Perpetual Bonds – How Do They Work?

Perpetual bonds are bonds that are issued with no maturity date. These bonds are also called “Perps” or “consol,”. As the name suggests, these bonds can work for perpetuity. Investors would receive coupon payments as long as they hold the investment in these bonds.

These bonds present a fraction of the total bond market today. Only large banks and governments issue these bonds. Bond issuers require high credit ratings to issue these bonds. These bonds offer a higher yield than other types of bonds for the same characteristics.

Deeper Definition

A perpetual bond pays coupon payments for perpetuity and comes with no maturity date. Investors receive coupon payments as long as they hold the investment. However, the bond’s principal amount does not reduce over time and has no maturity date.

Bond issuers of perpetual bonds do not come under any obligation to repay the principal amount of the bond to the investors. Instead, the bond coupon payment would continue for perpetuity. However, bond issuers can add a clause to call the bond after a specified period, such as 10 or 15 years from the issuing date.

How Do Perpetual Bonds Work?

Theoretically, perpetual bonds will never expire as they do not have a maturity date. However, that isn’t the case in practice. Bond issuers are exposed to the interest rate risk if they do not call these bonds. Hence, they often call a bond and issue a new one with similar characteristics and a new interest rate.

They do not repay the principal amount to the issuers. Thus, bond issuers require high credit ratings to issue these bonds. As a result, investors consider these bonds a risky investment unless the issuer is a reputable entity. That is one reason not all corporate entities issue perpetual bonds.

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Let us see how we can calculate the present value and yield for investors on these bonds.

Calculating Present Value of Perpetual Bonds

The present value of perpetual bonds can be calculated with the present value formula of perpetuity.

Present Value = D/r


D = annual coupon payment         

r= coupon rate (annual)

For example, suppose a perpetual bond pays $ 50,000 in annual coupon payments and has a coupon rate of 5%.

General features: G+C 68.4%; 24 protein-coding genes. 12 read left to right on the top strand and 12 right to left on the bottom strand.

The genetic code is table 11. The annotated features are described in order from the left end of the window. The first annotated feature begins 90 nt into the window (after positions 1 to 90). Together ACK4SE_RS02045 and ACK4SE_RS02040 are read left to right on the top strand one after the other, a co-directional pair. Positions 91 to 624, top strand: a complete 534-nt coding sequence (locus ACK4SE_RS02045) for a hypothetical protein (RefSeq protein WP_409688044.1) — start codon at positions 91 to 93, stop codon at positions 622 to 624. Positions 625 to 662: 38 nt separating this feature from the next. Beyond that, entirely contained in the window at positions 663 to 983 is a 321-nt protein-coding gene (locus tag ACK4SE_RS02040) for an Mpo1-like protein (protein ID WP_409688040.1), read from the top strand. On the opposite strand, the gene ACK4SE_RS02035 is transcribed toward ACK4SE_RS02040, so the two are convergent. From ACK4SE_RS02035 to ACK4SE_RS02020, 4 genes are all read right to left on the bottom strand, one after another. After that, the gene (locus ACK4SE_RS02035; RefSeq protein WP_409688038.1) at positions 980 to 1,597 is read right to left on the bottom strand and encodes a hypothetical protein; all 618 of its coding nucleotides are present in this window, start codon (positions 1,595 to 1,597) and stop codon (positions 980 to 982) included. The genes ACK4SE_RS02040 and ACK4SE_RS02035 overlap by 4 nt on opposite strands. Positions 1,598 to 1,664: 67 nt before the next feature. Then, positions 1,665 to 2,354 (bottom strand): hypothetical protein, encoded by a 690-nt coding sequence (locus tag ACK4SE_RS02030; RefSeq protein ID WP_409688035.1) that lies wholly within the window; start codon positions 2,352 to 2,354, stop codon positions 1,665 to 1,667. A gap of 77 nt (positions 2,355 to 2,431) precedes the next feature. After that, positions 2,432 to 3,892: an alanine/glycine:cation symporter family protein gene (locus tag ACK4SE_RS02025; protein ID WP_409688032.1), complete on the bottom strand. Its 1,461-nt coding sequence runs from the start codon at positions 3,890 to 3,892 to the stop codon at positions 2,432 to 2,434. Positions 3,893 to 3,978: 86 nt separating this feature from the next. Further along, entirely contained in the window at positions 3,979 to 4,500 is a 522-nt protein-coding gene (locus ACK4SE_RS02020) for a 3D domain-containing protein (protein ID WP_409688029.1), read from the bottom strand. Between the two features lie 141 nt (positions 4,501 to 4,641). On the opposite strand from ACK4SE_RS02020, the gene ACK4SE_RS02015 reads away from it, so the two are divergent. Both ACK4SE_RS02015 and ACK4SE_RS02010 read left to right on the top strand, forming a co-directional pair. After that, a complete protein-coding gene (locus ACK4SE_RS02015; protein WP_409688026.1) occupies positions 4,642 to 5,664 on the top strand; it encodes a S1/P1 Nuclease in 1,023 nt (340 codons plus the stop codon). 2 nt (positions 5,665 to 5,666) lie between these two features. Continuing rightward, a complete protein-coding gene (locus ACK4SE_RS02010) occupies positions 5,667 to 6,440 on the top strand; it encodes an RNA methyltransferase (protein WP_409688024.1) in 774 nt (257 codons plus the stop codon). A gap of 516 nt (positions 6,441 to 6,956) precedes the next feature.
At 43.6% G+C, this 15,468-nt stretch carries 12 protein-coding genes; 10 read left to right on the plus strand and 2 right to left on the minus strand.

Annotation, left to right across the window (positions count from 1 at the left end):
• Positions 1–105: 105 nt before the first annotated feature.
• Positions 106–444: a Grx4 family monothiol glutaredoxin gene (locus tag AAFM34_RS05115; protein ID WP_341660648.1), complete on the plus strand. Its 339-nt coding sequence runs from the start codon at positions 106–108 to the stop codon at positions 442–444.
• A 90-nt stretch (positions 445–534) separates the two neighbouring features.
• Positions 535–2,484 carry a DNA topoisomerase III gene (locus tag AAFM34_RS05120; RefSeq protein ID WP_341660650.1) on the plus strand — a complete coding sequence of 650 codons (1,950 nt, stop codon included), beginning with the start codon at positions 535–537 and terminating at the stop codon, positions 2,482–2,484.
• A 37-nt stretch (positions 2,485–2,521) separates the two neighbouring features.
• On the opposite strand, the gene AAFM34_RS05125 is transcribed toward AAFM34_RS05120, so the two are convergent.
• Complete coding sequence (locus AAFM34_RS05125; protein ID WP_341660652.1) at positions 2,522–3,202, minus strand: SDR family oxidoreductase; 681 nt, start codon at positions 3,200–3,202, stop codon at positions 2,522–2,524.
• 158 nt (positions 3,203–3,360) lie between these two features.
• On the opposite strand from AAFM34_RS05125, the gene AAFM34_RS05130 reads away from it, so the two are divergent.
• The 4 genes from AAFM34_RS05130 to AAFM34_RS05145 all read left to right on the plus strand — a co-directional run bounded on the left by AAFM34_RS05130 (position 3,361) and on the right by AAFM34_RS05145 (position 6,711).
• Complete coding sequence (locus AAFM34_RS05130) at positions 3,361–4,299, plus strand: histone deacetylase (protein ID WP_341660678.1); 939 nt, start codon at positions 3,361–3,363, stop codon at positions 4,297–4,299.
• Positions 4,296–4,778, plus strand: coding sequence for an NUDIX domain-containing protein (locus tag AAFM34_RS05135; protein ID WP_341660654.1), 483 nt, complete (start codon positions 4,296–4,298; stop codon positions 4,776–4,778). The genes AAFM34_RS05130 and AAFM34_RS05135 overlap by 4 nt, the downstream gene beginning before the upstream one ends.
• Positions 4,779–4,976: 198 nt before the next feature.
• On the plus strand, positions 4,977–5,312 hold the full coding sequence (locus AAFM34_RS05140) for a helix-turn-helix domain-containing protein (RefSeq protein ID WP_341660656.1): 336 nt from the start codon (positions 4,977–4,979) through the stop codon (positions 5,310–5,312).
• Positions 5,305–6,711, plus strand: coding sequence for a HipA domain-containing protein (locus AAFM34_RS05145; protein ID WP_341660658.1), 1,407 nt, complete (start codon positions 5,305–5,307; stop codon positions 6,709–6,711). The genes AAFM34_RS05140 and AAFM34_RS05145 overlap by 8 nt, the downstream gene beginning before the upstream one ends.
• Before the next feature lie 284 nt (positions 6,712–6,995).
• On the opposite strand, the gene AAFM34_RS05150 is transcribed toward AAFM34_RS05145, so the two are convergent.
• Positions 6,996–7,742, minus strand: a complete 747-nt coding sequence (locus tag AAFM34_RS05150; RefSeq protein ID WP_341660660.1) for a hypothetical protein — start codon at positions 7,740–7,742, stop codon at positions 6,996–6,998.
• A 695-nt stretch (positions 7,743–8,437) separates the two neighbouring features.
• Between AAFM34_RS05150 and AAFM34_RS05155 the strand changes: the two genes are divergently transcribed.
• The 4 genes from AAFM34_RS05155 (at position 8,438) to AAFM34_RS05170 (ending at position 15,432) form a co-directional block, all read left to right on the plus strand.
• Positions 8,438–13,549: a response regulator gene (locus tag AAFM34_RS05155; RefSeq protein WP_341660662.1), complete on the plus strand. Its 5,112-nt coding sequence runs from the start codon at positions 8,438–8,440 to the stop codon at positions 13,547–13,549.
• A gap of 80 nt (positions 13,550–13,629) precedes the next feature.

Present value = 15,000/0.05 = $ 300,000.

The present value of the bond is directly affected by the coupon rate. The annual coupon amount also depends on the coupon rate. Hence, if the coupon rate changes, the present value of this bond will change.

Calculating Yield on Perpetual Bonds

Investors can also calculate the yield on perpetual bonds with the same set of data. Now, let assume that the par value of the bond is $100. It is trading at a discount, and its current market price is $95.

We can calculate the yield on a perpetual bond with the following formula:

Current Yield = (Annual Coupon Amount in Dollars/market value of the bond) × 100

Current Yield = {(0.05 × 100) / 95} × 100 = 5.26%

Investors would expect a yield of 5.26% by investing in this bond with a par value of $100 and a market value of $95. The yield would change with a change in the coupon rate or the market value of the bond.

Special Considerations with Perpetual Bonds

The main appeal with perpetual bonds is infinite coupon payments for investors. However, it doesn’t mean the coupon payments would go infinite practically. Bond issuers can call these bonds after a specified period, such as five or ten years. The redemption is solely at the discretion of the bond issuers and not the investors.

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Apart from redemption risk, investors must consider the interest rate risk as well. They can lock their investments for a long period in perpetual bonds that offer low-interest rates while market interest rates rise.

Benefits of Perpetual Bonds

These bonds offer several benefits to bond issuers and investors.

  • Investors receive steady income through higher coupon rates consistently.
  • Some perpetual bonds adjust interest rates over time to match the inflation rate.
  • Bond issuers do not need to repay the principal amount unless they redeem the bond.
  • Bond issuers can add a clause of redemption after a specified period and can call the bond at a favorable time.

Limitations of Perpetual Bonds

These bonds also come with some risks and limitations.

  • Investors face interest rate risks with perpetual bonds.
  • Investors also face redemption risk as issuers would often redeem these bonds at a favorable time for them.
  • If interest rates increase, they lose value; hence investors would lose money.
  • Investors face the credit risk of the bond issuers.

Final Thoughts

Perpetual bonds offer a steady income for investors. There is no obligation for issuers to repay the principal unless they call the bonds. Theoretically, the coupon payments would continue infinitely. However, issuers can redeem these bonds after a specified period, such as five or ten years.

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